A Bit Cryptic: How do you feel about your colleagues — Paul Krugman, Joe Stiglitz, Bob Shiller, all Nobel laureates and thought leaders, who have expressed a lot of skepticism about crypto, especially Bitcoin — suggesting it will die, is a bubble, or something short of a scam even. Do they have valid concerns?

David:

We have to be aware and educated. Local currencies exist today. There are many provincial currencies that are co-existing with digital currencies. It’s not entirely new. But it’s taking on this new digital form. It’s our job as policymakers and economists to understand. It’s hard to combat [scams]. People get interested and can fall for scams. It’s those bad elements that attract these economists to make negative comments.

They wouldn’t have such negative comments if they view the endeavor from my perspective, which is this is a database management system that’s rooted in a new communal consensus protocol rather than the traditional way of delegating that responsibility to a trusted intermediary. At the same time we can appreciate that agents on the side line are taking advantage of the system. But bad actors are always there. There are bad actors in the stock market, but we shouldn’t shut down the stock market.

A Bit Cryptic: you mentioned that there are novel aspects about blockchain but other aspects are not so new. Please elaborate.

David:

There’s a historical monetary phenomenon. Anthropologists and economists have noted for a long time that primitive economies don’t really have to use anything that resembles monetary exchange. They may use it outside the community or tribe. But within the community, no.

In economic theory, there can be a lot of economic exchanges taking place without money. Some people call it a social credit system. Within your family or network of close friends, what we do is favors for each other. We don’t barter. If a colleague comes by and asks for a favor, it’s not like we barter. You do the favor, even if that person isn’t in a position to reciprocate, so long as your office knows you’re a team player. You’re building your reputation or credit within the group.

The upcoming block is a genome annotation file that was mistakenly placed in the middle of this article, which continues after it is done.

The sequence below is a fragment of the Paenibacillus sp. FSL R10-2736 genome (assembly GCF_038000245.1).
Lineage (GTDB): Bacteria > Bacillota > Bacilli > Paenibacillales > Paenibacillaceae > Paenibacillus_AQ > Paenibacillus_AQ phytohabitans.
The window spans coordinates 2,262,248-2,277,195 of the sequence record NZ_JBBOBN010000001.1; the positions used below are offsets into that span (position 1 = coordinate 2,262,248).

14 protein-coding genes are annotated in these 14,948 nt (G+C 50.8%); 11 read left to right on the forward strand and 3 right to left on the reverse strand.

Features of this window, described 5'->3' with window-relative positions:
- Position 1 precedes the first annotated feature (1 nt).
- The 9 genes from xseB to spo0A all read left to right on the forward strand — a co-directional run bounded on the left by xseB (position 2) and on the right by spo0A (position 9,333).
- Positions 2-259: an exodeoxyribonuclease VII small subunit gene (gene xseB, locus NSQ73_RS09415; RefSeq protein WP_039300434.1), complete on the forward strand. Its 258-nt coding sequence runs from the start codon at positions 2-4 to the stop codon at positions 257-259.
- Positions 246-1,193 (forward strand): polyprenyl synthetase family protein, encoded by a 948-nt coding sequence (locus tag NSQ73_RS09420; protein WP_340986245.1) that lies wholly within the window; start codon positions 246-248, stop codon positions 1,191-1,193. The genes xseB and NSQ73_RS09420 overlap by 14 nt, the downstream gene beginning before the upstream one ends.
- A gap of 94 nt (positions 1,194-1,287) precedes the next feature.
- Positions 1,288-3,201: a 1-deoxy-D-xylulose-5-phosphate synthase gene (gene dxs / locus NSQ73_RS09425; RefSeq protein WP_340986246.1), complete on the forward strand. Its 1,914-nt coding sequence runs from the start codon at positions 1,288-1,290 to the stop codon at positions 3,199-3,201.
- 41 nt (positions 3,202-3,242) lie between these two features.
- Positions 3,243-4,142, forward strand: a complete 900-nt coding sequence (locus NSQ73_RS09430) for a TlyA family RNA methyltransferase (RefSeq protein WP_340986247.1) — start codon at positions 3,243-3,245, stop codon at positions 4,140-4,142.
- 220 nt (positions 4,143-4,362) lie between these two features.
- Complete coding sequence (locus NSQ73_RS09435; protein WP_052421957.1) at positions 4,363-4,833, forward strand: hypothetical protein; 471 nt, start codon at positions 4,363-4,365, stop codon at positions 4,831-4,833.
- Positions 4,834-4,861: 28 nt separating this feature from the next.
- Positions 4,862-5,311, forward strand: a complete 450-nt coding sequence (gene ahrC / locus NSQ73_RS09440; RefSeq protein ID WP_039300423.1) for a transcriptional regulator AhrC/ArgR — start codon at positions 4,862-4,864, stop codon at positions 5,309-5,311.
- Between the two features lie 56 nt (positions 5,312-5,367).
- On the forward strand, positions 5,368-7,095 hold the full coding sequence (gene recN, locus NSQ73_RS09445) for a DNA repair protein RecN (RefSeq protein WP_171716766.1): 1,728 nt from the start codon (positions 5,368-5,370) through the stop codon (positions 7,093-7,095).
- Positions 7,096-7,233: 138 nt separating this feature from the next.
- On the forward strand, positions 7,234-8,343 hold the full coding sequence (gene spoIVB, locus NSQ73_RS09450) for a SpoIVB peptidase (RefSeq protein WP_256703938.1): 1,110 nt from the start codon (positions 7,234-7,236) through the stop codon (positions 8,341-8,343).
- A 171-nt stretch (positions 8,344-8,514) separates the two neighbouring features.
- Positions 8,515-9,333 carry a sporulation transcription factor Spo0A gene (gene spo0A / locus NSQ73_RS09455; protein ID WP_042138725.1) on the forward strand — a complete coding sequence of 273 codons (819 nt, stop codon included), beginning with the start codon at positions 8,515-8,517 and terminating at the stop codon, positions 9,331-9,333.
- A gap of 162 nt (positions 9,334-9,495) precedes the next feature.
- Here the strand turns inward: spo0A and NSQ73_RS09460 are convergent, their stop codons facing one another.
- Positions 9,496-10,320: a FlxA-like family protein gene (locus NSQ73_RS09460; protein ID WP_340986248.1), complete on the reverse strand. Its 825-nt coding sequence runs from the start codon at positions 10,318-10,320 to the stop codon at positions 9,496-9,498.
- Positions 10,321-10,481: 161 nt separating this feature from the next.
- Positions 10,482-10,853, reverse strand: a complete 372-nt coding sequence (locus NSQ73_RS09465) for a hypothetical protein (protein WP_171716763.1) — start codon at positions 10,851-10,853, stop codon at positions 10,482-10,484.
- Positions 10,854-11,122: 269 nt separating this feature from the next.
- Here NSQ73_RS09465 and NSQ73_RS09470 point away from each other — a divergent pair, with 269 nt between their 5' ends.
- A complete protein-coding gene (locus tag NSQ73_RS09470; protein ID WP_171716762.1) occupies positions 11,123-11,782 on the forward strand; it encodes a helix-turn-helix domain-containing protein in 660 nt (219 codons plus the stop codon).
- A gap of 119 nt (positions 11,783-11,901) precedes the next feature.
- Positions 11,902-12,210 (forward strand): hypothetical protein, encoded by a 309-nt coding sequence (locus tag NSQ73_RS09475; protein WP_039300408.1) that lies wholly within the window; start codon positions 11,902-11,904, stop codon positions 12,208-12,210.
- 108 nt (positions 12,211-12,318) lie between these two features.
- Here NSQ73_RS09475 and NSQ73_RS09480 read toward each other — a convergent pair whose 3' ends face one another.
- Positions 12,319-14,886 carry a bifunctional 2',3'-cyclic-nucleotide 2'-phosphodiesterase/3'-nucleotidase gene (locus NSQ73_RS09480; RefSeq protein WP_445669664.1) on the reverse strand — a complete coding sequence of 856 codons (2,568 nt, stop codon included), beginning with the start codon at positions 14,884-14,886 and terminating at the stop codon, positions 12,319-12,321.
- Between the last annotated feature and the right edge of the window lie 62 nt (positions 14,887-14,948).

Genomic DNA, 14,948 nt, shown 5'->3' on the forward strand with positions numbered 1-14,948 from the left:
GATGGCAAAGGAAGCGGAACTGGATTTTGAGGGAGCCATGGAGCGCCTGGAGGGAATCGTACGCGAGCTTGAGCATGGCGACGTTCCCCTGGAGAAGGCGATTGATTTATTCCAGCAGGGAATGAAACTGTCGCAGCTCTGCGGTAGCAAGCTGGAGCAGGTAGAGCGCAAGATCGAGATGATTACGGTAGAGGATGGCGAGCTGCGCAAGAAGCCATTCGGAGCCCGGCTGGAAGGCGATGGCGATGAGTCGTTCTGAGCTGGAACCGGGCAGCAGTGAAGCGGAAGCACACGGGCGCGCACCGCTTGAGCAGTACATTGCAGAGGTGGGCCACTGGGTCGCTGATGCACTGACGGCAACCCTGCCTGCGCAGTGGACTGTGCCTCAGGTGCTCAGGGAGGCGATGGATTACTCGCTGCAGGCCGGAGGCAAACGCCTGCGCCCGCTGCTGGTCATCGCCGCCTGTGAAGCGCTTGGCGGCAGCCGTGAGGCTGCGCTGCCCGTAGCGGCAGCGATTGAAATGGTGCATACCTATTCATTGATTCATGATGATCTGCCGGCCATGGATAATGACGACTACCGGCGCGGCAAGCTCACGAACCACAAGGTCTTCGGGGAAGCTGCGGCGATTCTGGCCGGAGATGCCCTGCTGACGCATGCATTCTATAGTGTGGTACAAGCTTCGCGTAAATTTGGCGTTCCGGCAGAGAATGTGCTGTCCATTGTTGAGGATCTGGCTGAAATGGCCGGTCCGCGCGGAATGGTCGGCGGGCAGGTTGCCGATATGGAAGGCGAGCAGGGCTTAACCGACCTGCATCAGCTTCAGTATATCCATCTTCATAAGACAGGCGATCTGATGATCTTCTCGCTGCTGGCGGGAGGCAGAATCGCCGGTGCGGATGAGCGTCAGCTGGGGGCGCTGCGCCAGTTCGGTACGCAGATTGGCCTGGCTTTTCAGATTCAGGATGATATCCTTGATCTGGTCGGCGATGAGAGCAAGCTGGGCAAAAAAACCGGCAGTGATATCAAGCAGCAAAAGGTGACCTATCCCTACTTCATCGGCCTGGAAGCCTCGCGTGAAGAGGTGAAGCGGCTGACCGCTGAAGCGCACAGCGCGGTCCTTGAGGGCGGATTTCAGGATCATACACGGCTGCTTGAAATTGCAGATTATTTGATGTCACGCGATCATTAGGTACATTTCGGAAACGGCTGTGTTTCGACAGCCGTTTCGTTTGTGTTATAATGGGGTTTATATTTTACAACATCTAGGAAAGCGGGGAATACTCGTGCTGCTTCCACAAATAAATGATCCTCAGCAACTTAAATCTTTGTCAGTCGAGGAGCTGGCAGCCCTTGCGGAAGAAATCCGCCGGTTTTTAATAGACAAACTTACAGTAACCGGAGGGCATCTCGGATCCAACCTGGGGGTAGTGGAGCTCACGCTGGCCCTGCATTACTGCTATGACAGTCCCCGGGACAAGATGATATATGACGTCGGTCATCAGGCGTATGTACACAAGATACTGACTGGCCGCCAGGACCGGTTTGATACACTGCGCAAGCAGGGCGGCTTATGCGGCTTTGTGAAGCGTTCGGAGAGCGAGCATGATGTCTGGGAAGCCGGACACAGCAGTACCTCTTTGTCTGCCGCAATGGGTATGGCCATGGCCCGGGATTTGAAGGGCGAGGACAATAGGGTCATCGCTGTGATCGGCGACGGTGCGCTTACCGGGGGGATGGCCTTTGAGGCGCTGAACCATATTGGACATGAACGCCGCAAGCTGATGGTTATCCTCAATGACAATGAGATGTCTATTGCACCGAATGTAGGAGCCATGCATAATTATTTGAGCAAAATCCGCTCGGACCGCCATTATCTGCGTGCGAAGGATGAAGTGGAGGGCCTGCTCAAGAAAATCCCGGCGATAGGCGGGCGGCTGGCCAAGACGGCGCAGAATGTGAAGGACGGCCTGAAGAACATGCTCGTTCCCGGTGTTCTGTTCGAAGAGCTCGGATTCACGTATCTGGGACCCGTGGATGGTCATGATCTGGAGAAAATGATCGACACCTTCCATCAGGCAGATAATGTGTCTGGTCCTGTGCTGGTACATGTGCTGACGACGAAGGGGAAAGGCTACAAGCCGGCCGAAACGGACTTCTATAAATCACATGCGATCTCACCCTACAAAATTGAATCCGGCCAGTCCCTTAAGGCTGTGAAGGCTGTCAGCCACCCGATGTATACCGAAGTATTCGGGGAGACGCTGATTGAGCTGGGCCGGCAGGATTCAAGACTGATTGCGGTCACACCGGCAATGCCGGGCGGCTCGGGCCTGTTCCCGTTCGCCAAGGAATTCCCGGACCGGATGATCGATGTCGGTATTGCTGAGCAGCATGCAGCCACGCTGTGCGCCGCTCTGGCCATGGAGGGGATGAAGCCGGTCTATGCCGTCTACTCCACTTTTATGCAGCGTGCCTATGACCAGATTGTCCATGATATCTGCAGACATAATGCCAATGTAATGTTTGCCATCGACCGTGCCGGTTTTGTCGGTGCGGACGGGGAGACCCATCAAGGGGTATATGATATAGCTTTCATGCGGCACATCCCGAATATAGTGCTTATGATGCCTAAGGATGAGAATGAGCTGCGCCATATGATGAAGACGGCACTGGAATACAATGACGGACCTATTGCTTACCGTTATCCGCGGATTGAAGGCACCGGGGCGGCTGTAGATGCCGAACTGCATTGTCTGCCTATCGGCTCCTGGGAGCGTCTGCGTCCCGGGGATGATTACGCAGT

I see this community information-sharing as constituting a distributed ledger of human brains. And it replicates among people through gossip. What happens within the group is stored on a distributed ledger located in our brains. It gets updated through communal consensus.

If that sounds familiar, the blockchain philosophy is very ancient, something we use all the time. We have a communal process of record-keeping to track what everybody is doing.

I argued there’s a social function in small communities. The limitations here is that it doesn’t scale very well. It works in small groups but doesn’t work at the city level. Our brain isn't big enough to keep track of what millions of other people are doing. It’s too difficult to achieve consensus through millions of people.

But it’s now feasible since we’re replacing human brains with the Internet, digital systems, along with innovations in game theory, achieving consensus on a larger scale.

What Bitcoin is — is a scale version of this very ancient idea. But the tech is replaced by computers. So people could take a step back and think if blockchain is mysterious, if you view it that way, a communal-based record keeping system, we use this type of system every day throughout history. It’s my hope that we can get through some of this mystery and spirit of this movement.

A Bit Cryptic: the rise of blockchain innovations are attributed to open source collaboration. Cryptocurrencies are programmable money. These are programmable projects that comes as an extension of the digital infrastructure, enabled by the Internet. Now we can iterate through solutions to problems at a much larger and quicker scale.